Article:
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ProjectsSanta Barbara County Planning Commission approves wind farm south of Lompoc Santa Barbara Independent – November 29On November 20, the Santa Barbara County Planning Commission voted unanimously to approve the installation of 29 wind turbines on 3,000 acres of land south of Lompoc, a project that would double Santa Barbara’s renewable energy production and provide for the electricity needs of 30 percent of the county’s households. The Strauss Wind Energy Project, proposed by Strauss Wind LLC, an affiliate of the German company BayWa LLC, is an updated version of the Lompoc Wind Energy Project that was approved in 2009 but then terminated before construction could begin due to economic conditions created by the Great Recession. The potential harm to local bird populations loomed large during the public comment section. Strauss proposed a number of practices that could be implemented to reduce risks to local bird populations, such as installing sensors that would halt turbine rotation whenever a large bird crosses into a zone surrounding the turbine.
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Energy company proposes 200-megawatt battery storage facility in Morro Bay The Tribune – December 4Vistra Energy has filed a plan to build a four-acre, 200-megawatt battery storage facility in Morro Bay just behind the company’s mothball power plant. According to the application, filed on November 12, the Houston-based company wants to build a new 90,000-square-foot building to house some 60,000 battery modules using lithium ion technology. The company expects construction to begin by 2023 after all approvals are met including permits from the city of Morro Bay, San Luis Obispo County, California Coastal Commission, and the California Independent System Operator.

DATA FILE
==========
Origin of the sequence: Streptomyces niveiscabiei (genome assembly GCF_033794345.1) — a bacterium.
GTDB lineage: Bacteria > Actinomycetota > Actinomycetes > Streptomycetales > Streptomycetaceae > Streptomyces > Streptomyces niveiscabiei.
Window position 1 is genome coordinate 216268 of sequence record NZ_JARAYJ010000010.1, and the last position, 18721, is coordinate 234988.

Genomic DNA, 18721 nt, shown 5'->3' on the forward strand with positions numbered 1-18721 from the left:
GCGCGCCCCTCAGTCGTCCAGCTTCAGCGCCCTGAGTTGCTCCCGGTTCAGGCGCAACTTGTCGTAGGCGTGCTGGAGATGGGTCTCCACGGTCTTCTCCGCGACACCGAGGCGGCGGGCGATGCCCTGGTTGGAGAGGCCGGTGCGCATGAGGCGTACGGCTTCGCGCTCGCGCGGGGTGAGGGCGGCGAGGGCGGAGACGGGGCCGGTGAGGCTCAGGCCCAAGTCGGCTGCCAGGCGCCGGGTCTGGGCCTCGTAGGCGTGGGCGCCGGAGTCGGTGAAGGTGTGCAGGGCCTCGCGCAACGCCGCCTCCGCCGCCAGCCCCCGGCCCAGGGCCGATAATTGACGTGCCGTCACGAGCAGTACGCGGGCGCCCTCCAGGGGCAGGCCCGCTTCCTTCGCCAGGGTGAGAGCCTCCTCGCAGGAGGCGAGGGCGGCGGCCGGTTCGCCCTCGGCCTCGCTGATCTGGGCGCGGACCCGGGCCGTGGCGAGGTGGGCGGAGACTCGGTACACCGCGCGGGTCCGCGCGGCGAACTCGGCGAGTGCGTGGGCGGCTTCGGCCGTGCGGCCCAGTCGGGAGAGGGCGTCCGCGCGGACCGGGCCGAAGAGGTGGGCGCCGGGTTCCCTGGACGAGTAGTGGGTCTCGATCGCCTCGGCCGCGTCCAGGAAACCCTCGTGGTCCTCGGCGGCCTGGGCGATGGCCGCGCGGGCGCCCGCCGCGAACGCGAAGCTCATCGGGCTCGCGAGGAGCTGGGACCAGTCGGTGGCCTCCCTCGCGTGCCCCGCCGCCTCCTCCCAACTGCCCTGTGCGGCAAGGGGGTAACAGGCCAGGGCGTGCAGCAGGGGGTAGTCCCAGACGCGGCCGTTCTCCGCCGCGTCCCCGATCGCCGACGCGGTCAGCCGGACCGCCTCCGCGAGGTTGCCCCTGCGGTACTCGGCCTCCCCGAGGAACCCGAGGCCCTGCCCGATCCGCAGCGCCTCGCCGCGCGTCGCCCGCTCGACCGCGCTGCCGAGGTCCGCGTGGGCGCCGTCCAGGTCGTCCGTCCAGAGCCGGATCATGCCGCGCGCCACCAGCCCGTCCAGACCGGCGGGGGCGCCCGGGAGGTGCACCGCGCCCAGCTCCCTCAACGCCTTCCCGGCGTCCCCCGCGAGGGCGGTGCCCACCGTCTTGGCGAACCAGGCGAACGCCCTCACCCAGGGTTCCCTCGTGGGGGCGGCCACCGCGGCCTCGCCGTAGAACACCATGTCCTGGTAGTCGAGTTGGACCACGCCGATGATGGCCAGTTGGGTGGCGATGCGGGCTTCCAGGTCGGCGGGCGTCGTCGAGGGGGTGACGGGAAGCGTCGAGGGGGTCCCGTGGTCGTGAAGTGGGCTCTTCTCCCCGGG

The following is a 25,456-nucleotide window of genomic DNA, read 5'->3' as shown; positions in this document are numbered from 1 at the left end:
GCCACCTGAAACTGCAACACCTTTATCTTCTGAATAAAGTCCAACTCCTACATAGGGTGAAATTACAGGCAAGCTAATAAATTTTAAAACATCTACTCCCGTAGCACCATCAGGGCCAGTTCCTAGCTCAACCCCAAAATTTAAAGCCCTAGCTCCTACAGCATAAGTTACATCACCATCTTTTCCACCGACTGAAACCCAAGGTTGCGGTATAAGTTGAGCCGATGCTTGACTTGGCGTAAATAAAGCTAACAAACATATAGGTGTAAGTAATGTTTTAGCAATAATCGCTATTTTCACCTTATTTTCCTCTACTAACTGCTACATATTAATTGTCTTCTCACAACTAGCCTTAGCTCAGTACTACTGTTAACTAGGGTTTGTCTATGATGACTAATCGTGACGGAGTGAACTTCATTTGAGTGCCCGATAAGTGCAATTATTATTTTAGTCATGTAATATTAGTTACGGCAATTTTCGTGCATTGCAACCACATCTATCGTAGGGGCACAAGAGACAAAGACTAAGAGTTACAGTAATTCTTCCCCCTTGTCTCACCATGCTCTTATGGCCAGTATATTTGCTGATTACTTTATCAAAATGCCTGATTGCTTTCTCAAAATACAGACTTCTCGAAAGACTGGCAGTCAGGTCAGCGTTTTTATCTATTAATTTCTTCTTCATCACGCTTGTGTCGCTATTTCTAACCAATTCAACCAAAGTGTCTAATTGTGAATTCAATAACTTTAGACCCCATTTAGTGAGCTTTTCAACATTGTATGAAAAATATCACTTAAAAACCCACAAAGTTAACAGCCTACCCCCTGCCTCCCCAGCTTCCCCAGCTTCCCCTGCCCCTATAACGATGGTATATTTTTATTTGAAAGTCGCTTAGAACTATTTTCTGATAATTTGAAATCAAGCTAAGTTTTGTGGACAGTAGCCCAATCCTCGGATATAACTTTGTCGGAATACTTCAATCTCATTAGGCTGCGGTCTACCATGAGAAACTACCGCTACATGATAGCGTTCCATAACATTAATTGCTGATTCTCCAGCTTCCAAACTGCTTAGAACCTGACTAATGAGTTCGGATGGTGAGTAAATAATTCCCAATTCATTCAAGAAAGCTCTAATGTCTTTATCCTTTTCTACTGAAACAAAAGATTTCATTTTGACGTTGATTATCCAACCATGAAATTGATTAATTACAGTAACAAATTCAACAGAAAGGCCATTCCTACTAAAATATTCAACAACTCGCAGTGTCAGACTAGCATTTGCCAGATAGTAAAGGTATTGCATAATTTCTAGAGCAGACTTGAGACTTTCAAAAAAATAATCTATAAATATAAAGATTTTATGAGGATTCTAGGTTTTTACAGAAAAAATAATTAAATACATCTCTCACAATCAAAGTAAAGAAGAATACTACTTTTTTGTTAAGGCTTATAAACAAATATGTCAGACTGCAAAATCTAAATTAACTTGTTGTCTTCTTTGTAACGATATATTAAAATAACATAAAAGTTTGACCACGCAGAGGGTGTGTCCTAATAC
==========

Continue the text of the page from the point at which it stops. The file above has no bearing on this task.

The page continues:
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Six Flags Discovery Kingdom’s 7.5-megawatt solar glow Commercial Property Executive – December 3Six Flags Discovery Kingdom in Vallejo, in partnership with sPower and Borrego Solar Systems, has switched to solar power. This makes it the first theme park on the West Coast to be primarily powered by renewable energy, according to the companies. The solar array, which is built over the main guest parking lot, has a 7.5-megawatt generating capacity and produces 11.9 million kilowatt-hours of energy annually. This capacity covers about 80 percent of the park’s energy needs.
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Source: https://www.jdsupra.com/legalnews/renewable-energy-update-december-2019-31347/